|Reference : Impact of contamination on empirical and theoretical error|
|Scientific congresses and symposiums : Unpublished conference|
|Physical, chemical, mathematical & earth Sciences : Mathematics|
|Impact of contamination on empirical and theoretical error|
|Ruwet, Christel [Université de Liège - ULg > Département de mathématique > Statistique (aspects théoriques) >]|
|Haesbroeck, Gentiane [Université de Liège - ULg > Département de mathématique > Statistique (aspects théoriques) >]|
|ICORS09 International Conference on Robust Statistics|
|du 14 juin 2009 au 19 juin 2009|
|[en] Generalized k-means ; Influence function ; Error rate|
|[en] Classification analysis allows to group similar objects into a given number of groups by means of a classification rule. Many classification procedures are available : linear discrimination, logistic discrimination, etc. Focus in this poster will be on classification resulting from a clustering analysis. Indeed, among the outputs of classical clustering techniques, a classification rule is provided in order to classify the objects into one of the clusters.
More precisely, let F denote the underlying distribution and assume that the generalized kmeans algorithm with penalty function
is used to construct the k clusters C1(F), . . . ,Ck(F) with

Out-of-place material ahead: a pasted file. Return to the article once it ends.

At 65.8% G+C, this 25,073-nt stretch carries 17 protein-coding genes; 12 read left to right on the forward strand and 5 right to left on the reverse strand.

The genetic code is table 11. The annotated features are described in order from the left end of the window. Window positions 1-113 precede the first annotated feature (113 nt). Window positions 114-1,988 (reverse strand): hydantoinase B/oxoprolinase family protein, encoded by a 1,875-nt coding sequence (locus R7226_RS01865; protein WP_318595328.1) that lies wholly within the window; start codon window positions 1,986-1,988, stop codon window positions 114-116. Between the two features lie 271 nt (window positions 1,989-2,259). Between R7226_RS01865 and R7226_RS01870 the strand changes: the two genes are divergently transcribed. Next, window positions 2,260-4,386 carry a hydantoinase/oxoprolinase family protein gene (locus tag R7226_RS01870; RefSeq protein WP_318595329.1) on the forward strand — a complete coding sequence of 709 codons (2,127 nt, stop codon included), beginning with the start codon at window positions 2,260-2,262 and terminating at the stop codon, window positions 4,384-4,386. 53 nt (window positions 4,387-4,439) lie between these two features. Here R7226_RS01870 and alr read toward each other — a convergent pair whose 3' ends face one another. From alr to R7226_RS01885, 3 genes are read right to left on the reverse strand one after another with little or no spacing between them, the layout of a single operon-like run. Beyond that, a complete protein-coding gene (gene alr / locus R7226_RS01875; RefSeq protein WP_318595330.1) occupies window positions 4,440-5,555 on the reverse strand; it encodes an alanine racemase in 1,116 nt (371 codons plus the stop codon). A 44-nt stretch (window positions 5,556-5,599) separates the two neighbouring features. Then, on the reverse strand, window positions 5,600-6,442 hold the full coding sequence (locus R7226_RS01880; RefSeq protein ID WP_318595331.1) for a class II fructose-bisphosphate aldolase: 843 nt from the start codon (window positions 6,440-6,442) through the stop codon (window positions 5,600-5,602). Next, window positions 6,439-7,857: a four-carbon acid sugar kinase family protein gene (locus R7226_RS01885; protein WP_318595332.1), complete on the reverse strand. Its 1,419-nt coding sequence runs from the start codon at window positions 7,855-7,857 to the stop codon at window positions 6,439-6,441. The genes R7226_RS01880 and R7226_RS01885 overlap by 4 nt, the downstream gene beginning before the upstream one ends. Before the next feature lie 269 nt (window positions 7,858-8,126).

centers T1(F), . . . , Tk(F). When one feels that k true groups are existing among the data, classification might be the main objective of the statistical analysis. Performance of a particular classification technique can be measured by means of an error rate. Depending on the availability of data, two types of error rates may be computed: a theoretical one and a more empirical one. In the first case, the rule is estimated on a training sample with distribution F while the evaluation of the classification
performance may be done through a test sample distributed according to a model distribution of interest, Fm say. In the second case, the same data are used to set up the rule and to evaluate the performance. Under contamination, one has to replace the distribution F of the training sample by a contaminated one, F(eps) say (where eps corresponds to the fraction of contamination). In that case, thetheoretical error rate will be corrupted since it relies on a contaminated rule but it may still consider
a test sample distributed according to the model distribution. The empirical error rate will be affected twice: via the rule and also via the sample used for the evaluation of the classification performance. To measure the robustness of classification based on clustering, influence functions of the error rate may be computed. The idea has already been exploited by Croux et al (2008) and Croux et al (2008) in the context of linear and logistic discrimination. In the computation of influence functions, the contaminated distribution takes the form F(eps) = (1 − eps)*Fm + eps* Dx, where Dx is the
Dirac distribution putting all its mass at x.
It is interesting to note that the impact of the point mass x may be positive, i.e. may decrease the error rate, when the data at hand is used to evaluate the error.
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